Fire After O-Ring Nipped on Installation
On 7 July 2016 Delta Air Lines (DAL) Pratt & Whitney PW2040 powered Boeing 757-200, N706TW, experienced a right engine fire shortly after takeoff from John F. Kennedy International Airport (JFK). The flight crew declared an emergency after receiving a right engine fire warning in the initial climb, approximately 400 feet agl. They shut down the right engine and observed the fire warning extinguish and so neither fire bottle was discharged. The flight returned to JFK and landed safely.
Thermal damage was limited to the right nacelle. The damage included a hole in the inboard core cowl consistent with a burn-through.
According to the US National Transportation Safety Board (NTSB) safety investigation report, the flammable fluid source was fuel leaking at the fuel flow transmitter (FFT)-to-fuel OUT tube joint. On the morning of the flight the right engine FFT had been replaced.
A rubbery blue-colored substance was found protruding from the top and left sides of FFT-to-fuel OUT tube joint.
The NTSB say that:
The FFT, fuel IN line and fuel OUT line were removed as an assembly. Pressure was applied to the assembly and leakage was observed at the suspect joint. The fuel OUT tube was removed. The tube O-ring was found eroded and with a 90° arc of material missing.
Both ends of the O-ring separation exhibited shallowly angled separations.
Parker Aerospace was asked to assess the O-ring separation. Parker reported that the similar angle/plane cuts on both ends of the O-ring is a commonly-observed damage condition that results from installation error.
It therefore was concluded the O-ring had been ‘nipped’ during installation that morning. During the takeoff, high-pressure fuel had therefore flowed past the damaged seal and sprayed into the engine compartment, contacting hot surfaces and igniting.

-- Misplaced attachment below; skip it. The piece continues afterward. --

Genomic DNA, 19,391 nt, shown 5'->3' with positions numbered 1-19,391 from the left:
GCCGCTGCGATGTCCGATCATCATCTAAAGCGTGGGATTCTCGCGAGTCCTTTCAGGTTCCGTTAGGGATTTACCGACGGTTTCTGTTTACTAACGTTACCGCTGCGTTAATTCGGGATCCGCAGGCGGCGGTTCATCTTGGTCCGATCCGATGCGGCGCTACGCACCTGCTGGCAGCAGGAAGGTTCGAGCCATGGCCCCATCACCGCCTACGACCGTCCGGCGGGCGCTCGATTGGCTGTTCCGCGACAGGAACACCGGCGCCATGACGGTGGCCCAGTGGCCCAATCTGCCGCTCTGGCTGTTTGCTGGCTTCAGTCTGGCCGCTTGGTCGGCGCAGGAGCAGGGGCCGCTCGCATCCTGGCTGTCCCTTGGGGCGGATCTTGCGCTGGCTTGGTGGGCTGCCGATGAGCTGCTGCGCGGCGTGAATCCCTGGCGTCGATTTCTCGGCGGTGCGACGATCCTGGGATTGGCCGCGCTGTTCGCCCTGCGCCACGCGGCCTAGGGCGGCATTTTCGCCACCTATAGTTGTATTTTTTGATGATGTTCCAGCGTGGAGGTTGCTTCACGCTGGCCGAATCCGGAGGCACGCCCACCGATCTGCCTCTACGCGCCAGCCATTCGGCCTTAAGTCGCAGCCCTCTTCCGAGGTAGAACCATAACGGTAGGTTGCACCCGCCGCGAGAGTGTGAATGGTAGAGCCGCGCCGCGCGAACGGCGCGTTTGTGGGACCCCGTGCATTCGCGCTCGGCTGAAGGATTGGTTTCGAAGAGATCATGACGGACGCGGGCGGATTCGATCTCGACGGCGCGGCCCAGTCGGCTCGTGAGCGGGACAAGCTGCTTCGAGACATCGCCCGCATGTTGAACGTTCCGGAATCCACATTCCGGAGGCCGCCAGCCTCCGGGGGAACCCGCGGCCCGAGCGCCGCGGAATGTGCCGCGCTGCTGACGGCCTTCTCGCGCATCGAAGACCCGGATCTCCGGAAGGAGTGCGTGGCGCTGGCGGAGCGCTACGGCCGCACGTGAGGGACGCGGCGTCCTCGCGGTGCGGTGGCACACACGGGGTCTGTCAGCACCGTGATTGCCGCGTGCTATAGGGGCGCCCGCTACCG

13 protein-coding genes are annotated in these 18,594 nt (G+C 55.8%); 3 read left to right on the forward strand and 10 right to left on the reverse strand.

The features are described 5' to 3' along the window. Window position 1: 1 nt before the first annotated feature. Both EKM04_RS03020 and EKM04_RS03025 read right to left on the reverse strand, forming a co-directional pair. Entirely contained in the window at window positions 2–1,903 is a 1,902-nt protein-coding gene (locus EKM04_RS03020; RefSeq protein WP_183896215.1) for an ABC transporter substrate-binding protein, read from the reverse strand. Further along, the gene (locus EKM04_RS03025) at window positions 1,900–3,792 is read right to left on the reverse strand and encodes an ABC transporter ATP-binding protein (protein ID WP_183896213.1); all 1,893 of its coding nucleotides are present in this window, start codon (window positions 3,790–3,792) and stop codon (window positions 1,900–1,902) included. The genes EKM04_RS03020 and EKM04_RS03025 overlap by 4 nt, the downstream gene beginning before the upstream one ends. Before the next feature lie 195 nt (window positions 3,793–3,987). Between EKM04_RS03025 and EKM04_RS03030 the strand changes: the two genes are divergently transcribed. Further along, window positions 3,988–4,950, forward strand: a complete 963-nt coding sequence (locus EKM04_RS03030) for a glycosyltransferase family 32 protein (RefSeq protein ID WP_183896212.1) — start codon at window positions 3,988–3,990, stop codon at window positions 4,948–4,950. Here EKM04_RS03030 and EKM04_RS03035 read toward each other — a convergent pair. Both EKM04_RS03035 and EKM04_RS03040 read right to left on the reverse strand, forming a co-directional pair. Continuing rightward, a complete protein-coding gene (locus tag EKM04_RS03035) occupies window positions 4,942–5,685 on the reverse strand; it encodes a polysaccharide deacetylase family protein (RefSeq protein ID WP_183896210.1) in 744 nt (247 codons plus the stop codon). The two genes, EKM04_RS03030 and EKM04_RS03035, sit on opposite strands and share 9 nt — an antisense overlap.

NTSB Probable Cause
Maintenance personnel’s failure to ensure proper installation of a fuel tube O-ring, which resulted in an undercowl engine fire during initial climb.
Maintenance Instruction Review and the Fallacies of Compliance and Reporting
The NTSB go on to note that a review of the B757 Aircraft Maintenance Manual (AMM) FFT installation procedure found the following:
- AMM Task 73-31-01-404-018-P00 did not include an instruction to lubricate the tube O-rings prior to installation: Note that: Parker Hannifin Publication ORD5700, Parker O-Ring Handbook pg. 3-4, paragraph 3.1.5 states that “use of a suitable grease or oil during assembly helps protect the O-ring from damage by abrasion, pinching, or cutting” and “helps the O-ring to seat properly”.
- AMM Task 73-31-01-404-018-P00 incorrectly directs that the fuel IN and fuel OUT tube O-rings to be installed on the FFT rather than into the fuel tube O-ring glands.
- AMM Task 73-31-01-404-018-P00 did not specify a torque value for the tube attachment bolts.
Boeing has since revised these instructions to correct these errors.
The NTSB note that:
The FFT installation task used by the DAL technician to install the FFT directly aligned with the Boeing AMM and so included these omissions/errors.
So a focus purely on maintenance compliance monitoring would likely not have detected this prior to the incident, although the documentation anomalies probably should have attracted attention and been reported previously.
While the NTSB do not discuss if any reports had been raised previously, its not uncommon for personnel to not report such issues because they assume that someone else already must have spotted the problem.
Obviously, not damaging an O ring during installation is a fundamental expectation too. The NTSB report does not examine the conduct of the maintenance task further, so there is no other insight into how the task was conducted
Aerossurance worked with the Flight Safety Foundation (FSF) to create a Maintenance Observation Program (MOP) requirement for their contractible BARSOHO offshore helicopter Safety Performance Requirements to help learning about routine maintenance and then to initiate safety improvements:
Applying the MOP principles could, for example, have helped identify any variability in maintenance standards and practices and captured documentation issues not otherwise formally reported.
- B1900D Emergency Landing: Maintenance Standards & Practices
- When Down Is Up: 747 Actuator Installation Incident
- Airworthiness Matters: Next Generation Maintenance Human Factors Over the last 10-15 years, much attention has been focused on maintenance human factors training and reporting & investigating errors. While we could concentrate on simply doing more of these and certainly can find ways to do these things better, perhaps the next generation approach needs to include a much wider range of activities.
- Aircraft Maintenance: Going for Gold? Should we start treating maintenance personnel more like athletes who need to achieve peak performance every day?
- James Reason’s 12 Principles of Error Management
- Back to the Future: Error Management
- The Power of Safety Leadership
- Leadership and Trust
- Safety Performance Listening and Learning – AEROSPACE March 2017
- How To Develop Your Organisation’s Safety Culture
- Complacency: A Useful Concept in Safety Investigations?